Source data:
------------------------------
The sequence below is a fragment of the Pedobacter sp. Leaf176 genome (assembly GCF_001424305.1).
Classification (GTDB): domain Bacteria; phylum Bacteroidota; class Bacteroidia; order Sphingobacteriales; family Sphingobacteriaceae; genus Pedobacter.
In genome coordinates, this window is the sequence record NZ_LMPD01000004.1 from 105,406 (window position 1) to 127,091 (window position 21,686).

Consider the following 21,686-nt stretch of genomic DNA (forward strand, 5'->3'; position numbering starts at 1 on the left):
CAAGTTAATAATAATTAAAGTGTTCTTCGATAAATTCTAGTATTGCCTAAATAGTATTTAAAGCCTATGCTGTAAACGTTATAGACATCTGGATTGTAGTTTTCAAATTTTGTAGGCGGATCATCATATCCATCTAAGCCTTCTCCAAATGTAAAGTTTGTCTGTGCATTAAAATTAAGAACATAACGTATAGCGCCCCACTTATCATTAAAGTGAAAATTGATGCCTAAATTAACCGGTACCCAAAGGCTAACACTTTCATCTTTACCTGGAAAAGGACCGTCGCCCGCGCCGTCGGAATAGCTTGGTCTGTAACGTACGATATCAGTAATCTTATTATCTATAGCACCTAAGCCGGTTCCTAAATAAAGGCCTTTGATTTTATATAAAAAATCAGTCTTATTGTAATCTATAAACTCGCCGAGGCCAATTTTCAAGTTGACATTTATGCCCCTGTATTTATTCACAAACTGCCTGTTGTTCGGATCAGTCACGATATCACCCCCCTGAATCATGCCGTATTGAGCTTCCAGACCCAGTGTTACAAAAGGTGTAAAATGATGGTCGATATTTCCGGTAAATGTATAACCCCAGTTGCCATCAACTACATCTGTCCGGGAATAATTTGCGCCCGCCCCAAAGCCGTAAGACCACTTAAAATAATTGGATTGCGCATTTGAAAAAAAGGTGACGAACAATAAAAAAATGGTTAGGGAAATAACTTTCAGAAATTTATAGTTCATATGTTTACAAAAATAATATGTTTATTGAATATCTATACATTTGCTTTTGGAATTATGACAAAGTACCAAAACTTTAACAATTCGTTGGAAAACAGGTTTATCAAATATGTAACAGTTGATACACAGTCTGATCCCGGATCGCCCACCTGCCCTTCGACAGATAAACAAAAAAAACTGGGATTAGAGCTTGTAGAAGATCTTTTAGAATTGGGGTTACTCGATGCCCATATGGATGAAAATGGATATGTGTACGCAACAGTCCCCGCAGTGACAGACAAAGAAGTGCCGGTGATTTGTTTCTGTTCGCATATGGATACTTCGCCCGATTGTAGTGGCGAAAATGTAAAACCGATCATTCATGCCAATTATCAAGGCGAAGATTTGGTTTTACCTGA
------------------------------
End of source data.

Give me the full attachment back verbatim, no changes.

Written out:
The sequence below is a fragment of the Pedobacter sp. Leaf176 genome (assembly GCF_001424305.1).
Classification (GTDB): domain Bacteria; phylum Bacteroidota; class Bacteroidia; order Sphingobacteriales; family Sphingobacteriaceae; genus Pedobacter.
In genome coordinates, this window is the sequence record NZ_LMPD01000004.1 from 105,406 (window position 1) to 127,091 (window position 21,686).

Consider the following 21,686-nt stretch of genomic DNA (forward strand, 5'->3'; position numbering starts at 1 on the left):
CAAGTTAATAATAATTAAAGTGTTCTTCGATAAATTCTAGTATTGCCTAAATAGTATTTAAAGCCTATGCTGTAAACGTTATAGACATCTGGATTGTAGTTTTCAAATTTTGTAGGCGGATCATCATATCCATCTAAGCCTTCTCCAAATGTAAAGTTTGTCTGTGCATTAAAATTAAGAACATAACGTATAGCGCCCCACTTATCATTAAAGTGAAAATTGATGCCTAAATTAACCGGTACCCAAAGGCTAACACTTTCATCTTTACCTGGAAAAGGACCGTCGCCCGCGCCGTCGGAATAGCTTGGTCTGTAACGTACGATATCAGTAATCTTATTATCTATAGCACCTAAGCCGGTTCCTAAATAAAGGCCTTTGATTTTATATAAAAAATCAGTCTTATTGTAATCTATAAACTCGCCGAGGCCAATTTTCAAGTTGACATTTATGCCCCTGTATTTATTCACAAACTGCCTGTTGTTCGGATCAGTCACGATATCACCCCCCTGAATCATGCCGTATTGAGCTTCCAGACCCAGTGTTACAAAAGGTGTAAAATGATGGTCGATATTTCCGGTAAATGTATAACCCCAGTTGCCATCAACTACATCTGTCCGGGAATAATTTGCGCCCGCCCCAAAGCCGTAAGACCACTTAAAATAATTGGATTGCGCATTTGAAAAAAAGGTGACGAACAATAAAAAAATGGTTAGGGAAATAACTTTCAGAAATTTATAGTTCATATGTTTACAAAAATAATATGTTTATTGAATATCTATACATTTGCTTTTGGAATTATGACAAAGTACCAAAACTTTAACAATTCGTTGGAAAACAGGTTTATCAAATATGTAACAGTTGATACACAGTCTGATCCCGGATCGCCCACCTGCCCTTCGACAGATAAACAAAAAAAACTGGGATTAGAGCTTGTAGAAGATCTTTTAGAATTGGGGTTACTCGATGCCCATATGGATGAAAATGGATATGTGTACGCAACAGTCCCCGCAGTGACAGACAAAGAAGTGCCGGTGATTTGTTTCTGTTCGCATATGGATACTTCGCCCGATTGTAGTGGCGAAAATGTAAAACCGATCATTCATGCCAATTATCAAGGCGAAGATTTGGTTTTACCTGA